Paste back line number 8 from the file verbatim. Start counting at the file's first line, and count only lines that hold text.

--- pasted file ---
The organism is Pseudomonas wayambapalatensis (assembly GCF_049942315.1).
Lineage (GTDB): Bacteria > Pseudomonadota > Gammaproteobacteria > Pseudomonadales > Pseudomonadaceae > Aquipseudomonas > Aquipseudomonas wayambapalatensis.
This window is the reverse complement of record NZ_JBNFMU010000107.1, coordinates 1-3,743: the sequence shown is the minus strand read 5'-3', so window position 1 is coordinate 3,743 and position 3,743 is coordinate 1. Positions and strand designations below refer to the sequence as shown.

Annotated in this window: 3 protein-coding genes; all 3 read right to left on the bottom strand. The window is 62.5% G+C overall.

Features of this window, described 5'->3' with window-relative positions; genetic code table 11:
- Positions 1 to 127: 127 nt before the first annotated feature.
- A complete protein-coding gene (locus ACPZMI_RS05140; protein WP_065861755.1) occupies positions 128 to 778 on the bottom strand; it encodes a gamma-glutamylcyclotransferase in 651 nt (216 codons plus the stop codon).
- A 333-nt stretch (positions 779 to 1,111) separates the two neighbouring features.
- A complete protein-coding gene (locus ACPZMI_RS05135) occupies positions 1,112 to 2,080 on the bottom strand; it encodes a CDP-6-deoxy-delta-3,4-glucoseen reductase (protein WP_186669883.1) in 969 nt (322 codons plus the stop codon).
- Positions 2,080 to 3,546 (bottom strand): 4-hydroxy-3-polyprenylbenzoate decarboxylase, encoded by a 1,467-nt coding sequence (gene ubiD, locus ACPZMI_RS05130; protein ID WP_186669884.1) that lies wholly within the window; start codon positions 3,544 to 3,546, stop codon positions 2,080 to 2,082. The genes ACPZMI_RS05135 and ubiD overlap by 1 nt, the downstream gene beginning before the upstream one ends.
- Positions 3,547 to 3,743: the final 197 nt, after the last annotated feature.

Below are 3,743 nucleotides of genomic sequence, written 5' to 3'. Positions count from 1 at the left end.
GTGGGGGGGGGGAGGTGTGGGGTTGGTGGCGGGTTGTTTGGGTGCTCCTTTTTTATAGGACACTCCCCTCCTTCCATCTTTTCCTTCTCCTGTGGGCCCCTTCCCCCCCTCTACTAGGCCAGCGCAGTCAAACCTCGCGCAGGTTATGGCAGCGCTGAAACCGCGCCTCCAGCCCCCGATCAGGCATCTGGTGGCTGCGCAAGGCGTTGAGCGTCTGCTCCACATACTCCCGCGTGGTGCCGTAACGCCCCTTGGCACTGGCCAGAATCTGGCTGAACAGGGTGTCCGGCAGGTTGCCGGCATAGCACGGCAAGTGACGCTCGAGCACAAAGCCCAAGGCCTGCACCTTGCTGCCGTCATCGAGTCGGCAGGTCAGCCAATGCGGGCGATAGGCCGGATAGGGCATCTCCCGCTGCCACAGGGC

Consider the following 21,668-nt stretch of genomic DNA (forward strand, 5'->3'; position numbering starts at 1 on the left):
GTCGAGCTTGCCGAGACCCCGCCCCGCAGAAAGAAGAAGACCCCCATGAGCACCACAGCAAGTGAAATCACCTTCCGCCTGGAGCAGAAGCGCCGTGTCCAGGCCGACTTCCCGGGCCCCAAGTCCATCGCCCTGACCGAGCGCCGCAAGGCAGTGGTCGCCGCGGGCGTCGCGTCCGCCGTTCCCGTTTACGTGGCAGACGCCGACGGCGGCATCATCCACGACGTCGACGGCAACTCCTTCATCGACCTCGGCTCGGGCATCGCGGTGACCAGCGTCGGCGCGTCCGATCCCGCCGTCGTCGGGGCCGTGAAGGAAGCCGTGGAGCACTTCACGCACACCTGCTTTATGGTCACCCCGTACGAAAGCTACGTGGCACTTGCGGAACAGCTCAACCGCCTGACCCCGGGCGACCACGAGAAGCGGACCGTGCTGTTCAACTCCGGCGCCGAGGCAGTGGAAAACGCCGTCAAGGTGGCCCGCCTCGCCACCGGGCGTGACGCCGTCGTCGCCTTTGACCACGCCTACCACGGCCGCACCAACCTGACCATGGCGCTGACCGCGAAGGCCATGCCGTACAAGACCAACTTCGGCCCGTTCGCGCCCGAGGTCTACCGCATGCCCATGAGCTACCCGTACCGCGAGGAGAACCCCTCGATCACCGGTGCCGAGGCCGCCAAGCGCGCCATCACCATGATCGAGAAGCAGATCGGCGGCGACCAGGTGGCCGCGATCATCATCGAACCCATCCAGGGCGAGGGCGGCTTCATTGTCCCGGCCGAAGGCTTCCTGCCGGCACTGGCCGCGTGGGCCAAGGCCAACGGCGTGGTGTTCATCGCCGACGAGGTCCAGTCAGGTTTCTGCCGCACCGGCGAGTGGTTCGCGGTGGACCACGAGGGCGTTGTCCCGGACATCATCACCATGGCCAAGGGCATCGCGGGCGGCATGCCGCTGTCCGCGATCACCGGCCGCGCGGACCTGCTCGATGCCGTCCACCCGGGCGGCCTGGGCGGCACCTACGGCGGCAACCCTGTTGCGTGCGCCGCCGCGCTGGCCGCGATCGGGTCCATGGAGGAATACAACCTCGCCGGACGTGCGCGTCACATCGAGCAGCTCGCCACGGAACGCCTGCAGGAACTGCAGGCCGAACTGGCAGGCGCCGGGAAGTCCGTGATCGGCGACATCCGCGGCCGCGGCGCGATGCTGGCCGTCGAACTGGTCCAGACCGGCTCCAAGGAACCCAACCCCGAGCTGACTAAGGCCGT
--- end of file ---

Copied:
- A 333-nt stretch (positions 779 to 1,111) separates the two neighbouring features.